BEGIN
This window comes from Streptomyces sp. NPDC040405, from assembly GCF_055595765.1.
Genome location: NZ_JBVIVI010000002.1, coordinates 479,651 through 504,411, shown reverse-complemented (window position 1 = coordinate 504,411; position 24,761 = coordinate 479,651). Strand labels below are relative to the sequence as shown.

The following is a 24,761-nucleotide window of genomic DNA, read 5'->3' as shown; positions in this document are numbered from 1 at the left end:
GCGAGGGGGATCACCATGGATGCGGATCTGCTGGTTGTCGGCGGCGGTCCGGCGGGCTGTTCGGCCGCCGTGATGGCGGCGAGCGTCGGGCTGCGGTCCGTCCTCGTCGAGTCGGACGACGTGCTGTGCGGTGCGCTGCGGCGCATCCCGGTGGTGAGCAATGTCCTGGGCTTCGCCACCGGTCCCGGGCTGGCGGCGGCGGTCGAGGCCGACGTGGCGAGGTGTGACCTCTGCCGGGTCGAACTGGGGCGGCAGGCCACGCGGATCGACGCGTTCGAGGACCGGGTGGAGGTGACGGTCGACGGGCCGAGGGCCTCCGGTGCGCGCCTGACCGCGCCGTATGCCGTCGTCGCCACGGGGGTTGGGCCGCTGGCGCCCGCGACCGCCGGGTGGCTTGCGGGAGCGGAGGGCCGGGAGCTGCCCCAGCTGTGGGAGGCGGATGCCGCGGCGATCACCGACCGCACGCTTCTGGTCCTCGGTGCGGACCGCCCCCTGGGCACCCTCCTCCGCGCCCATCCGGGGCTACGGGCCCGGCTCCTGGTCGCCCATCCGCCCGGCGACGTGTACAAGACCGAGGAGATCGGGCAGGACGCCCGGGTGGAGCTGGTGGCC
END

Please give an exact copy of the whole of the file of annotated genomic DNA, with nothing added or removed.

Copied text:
This window comes from Streptomyces sp. NPDC040405, from assembly GCF_055595765.1.
Genome location: NZ_JBVIVI010000002.1, coordinates 479,651 through 504,411, shown reverse-complemented (window position 1 = coordinate 504,411; position 24,761 = coordinate 479,651). Strand labels below are relative to the sequence as shown.

The following is a 24,761-nucleotide window of genomic DNA, read 5'->3' as shown; positions in this document are numbered from 1 at the left end:
GCGAGGGGGATCACCATGGATGCGGATCTGCTGGTTGTCGGCGGCGGTCCGGCGGGCTGTTCGGCCGCCGTGATGGCGGCGAGCGTCGGGCTGCGGTCCGTCCTCGTCGAGTCGGACGACGTGCTGTGCGGTGCGCTGCGGCGCATCCCGGTGGTGAGCAATGTCCTGGGCTTCGCCACCGGTCCCGGGCTGGCGGCGGCGGTCGAGGCCGACGTGGCGAGGTGTGACCTCTGCCGGGTCGAACTGGGGCGGCAGGCCACGCGGATCGACGCGTTCGAGGACCGGGTGGAGGTGACGGTCGACGGGCCGAGGGCCTCCGGTGCGCGCCTGACCGCGCCGTATGCCGTCGTCGCCACGGGGGTTGGGCCGCTGGCGCCCGCGACCGCCGGGTGGCTTGCGGGAGCGGAGGGCCGGGAGCTGCCCCAGCTGTGGGAGGCGGATGCCGCGGCGATCACCGACCGCACGCTTCTGGTCCTCGGTGCGGACCGCCCCCTGGGCACCCTCCTCCGCGCCCATCCGGGGCTACGGGCCCGGCTCCTGGTCGCCCATCCGCCCGGCGACGTGTACAAGACCGAGGAGATCGGGCAGGACGCCCGGGTGGAGCTGGTGGCC